‘I was so lucky in never having to share attention or toys, never having to be a jealous sister, never having to set a good example or grow up in anyone’s shadow.  And then, you see, Papa was a successful businessman, so we never went without anything, even in the difficult times.  If I’m careful and live modestly, I’ll be able to survive on the money my parents left for the rest of my life.’

Marjorie snorts.  They’ve known each other long enough to have a certain ambivalence about one another’s characters.  ‘I’m sure you will, dear, since you never go anywhere or do anything!  I can’t even persuade you to go on a day trip with me.’

Consuelo shrugs with a hint of apology.  ‘I can’t help it – I love my city.  Every paving stone, every fountain or statue is the location of a happy memory.’

‘But tell me honestly: don’t you ever feel lonely?  Or afraid?  Of death?  Or dying?  Keeling over when you’re on your own and pegging out on the cold stone floor?  Because I certainly do.’

‘Keeling?  Pegging?’ Consuelo echoes, but she’s only puzzled for a moment, because Marjorie’s meaning is clear in her eyes.  ‘Afraid?’ Consuelo says blankly.  ‘Hm…  No.’

Most of the time she can’t relate to the worrisome preoccupations which weigh upon other people.  If anything, she’s embarrassed by her own happiness.  She goes to church sometimes, with others her age, but it wouldn’t do to reveal her true motivation for attending, which is simple sensual delight.  The gleam of gold, the aromatic incense, most of all, the beautiful solemn countenance of the priest.  Gazing around her at the fervent faces she can’t help feeling what luck it is that she’s free of the tyranny of fear.  How wonderful to be able to enjoy every moment of her life without dread of judgement or long-term consequences, not to feel stood over by some cosmic presence.  As for death…  She doesn’t know why, and maybe there’s something wrong with her, but she doesn’t give a damn about death!  Nothing would induce her to change places with any of the people around her!

‘I always regretted having to give up my job when I was married,’ Marjorie remarks another day, and Consuelo shifts a little in her seat and emits a subtle sigh.  ‘It wasn’t even as if my husband was worth it.’  Marjorie’s faded blue eyes, which are focussed on the sea, cloud over.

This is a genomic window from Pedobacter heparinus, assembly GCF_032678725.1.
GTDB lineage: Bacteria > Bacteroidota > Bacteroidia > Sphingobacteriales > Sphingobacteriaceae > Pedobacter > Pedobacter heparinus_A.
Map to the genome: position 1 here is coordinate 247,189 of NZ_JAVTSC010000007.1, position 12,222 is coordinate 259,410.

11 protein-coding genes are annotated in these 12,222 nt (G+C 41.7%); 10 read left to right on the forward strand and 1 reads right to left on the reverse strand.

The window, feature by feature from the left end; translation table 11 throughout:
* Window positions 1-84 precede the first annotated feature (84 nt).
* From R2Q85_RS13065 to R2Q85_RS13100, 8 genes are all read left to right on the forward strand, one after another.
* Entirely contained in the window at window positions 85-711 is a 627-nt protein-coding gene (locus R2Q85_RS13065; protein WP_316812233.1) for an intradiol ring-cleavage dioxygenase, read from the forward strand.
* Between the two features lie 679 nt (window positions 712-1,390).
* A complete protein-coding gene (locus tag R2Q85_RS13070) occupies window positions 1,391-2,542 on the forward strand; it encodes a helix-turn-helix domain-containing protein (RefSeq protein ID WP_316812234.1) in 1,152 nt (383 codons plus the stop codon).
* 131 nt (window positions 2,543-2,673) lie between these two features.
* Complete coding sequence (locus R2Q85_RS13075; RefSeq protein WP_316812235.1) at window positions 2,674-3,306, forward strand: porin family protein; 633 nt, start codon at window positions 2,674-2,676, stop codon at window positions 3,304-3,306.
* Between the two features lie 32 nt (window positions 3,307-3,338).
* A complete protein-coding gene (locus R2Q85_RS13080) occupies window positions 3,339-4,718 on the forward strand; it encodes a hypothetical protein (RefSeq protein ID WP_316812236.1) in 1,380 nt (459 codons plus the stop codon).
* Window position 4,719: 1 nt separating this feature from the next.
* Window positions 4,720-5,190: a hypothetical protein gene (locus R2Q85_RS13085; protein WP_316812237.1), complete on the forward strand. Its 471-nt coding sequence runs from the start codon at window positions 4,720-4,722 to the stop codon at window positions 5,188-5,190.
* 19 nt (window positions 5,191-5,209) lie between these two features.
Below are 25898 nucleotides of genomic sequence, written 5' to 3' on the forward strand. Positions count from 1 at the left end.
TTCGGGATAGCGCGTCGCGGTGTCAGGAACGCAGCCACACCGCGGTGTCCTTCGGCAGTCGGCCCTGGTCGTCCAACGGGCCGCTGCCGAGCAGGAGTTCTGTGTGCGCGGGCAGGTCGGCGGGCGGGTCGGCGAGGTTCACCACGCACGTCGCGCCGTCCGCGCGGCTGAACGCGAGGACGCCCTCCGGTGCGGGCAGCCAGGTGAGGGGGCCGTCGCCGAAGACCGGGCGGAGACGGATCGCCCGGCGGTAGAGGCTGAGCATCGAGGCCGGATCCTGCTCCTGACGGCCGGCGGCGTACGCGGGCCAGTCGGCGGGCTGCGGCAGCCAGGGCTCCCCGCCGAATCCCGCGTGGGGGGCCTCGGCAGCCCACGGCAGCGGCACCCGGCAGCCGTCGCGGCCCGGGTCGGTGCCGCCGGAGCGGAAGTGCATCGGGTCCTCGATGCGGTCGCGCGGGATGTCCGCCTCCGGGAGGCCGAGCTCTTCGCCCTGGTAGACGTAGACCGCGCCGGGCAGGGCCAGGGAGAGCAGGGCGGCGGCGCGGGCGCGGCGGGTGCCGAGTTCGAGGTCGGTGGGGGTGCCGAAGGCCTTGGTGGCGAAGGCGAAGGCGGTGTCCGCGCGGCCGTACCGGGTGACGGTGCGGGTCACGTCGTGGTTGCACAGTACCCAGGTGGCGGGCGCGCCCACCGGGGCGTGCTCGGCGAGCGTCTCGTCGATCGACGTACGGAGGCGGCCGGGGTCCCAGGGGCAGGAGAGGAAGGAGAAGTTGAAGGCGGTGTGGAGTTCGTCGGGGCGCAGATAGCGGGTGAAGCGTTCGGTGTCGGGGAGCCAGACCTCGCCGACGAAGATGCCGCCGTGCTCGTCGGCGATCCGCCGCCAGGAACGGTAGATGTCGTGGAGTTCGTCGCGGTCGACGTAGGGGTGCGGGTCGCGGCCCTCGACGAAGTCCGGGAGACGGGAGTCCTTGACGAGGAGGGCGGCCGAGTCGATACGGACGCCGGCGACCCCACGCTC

Now it’s Consuelo’s turn to look doubtful.  She never had a job beyond caring for her parents, but scenes of office life on television have convinced her she’s been better off far away from the workplace.

‘I’ve seen it all on television!’ she exclaims.  ‘Stress!  Demanding bosses!  Competitive colleagues!  Romantic intrigues and horrible fallings-out!  I’m so glad to have been spared all that.’

‘You ought to take more interest in the world,’ Marjorie says, looking like a jaded eagle.  ‘You live in a bubble.  I suppose it’s an achievement, but I can’t say it’s one I admire.  I’ve never managed not to be affected by external things.’

‘Well, work, no work – you’d feel the same either way.  You’d worry even if there was nothing to worry about.’

‘Did you see that interesting documentary last night?  The one about those shocking financial scandals, and the dreadful consequences for all of us?’

Consuelo looks shifty.  How can she admit she spent the evening sprawled on her comfortable bed, watching Latin American soap operas, then devouring chocolate by candlelight whilst listening to Italian opera?  She doesn’t care if she gets diabetes; she’s naturally scrawny and there’s a health centre across the road.  How can she admit that that morning she sang and danced around her flat, listening to the songs of her neighbour’s birds from across the interior courtyard of the building, and tending her begonias, which bloom with fanatical abandon?

She’s privileged to have so much space to herself.  She has a choice of three different bedrooms and moves from one to another so that no room ever ‘feels neglected’, whilst homeless people are sleeping in the plaza and camping in the woods around the mountain, people who peer into rubbish bins in search of food.  How has this come about, she often wonders – why is she able to have a kitchen full of delicacies to choose from, and no obligation to share her crème caramel or jamón, when other people can’t manage to scrape together so much as a sandwich?

Even Consuelo with her inner equilibrium is not immune to currents of alteration, and Marjorie has poked at her conscience.

She’s eating lunch in a café one day, a roll containing delicious Manchego cheese, when she notices a well-dressed man lurking nearby, eyeing the remains of customers’ meals.  She’s seen him before on street corners, clutching a file and trying to look as though he’s on his way to work, but she’s never been taken in, and has felt moved by the dignity of his attempted subterfuge.

Suddenly, as if there’s been a flip in her body chemistry, Consuelo makes a decision.  It takes her by surprise even as she makes it.  She has so much; why not share her good fortune?  She orders a plato combinado of fish, fries and salad with an egg, a proper meal for a hungry man, pays her bill, and walks away.  A short while later, peering around a corner, she’s pleased to see the man digging in with gusto.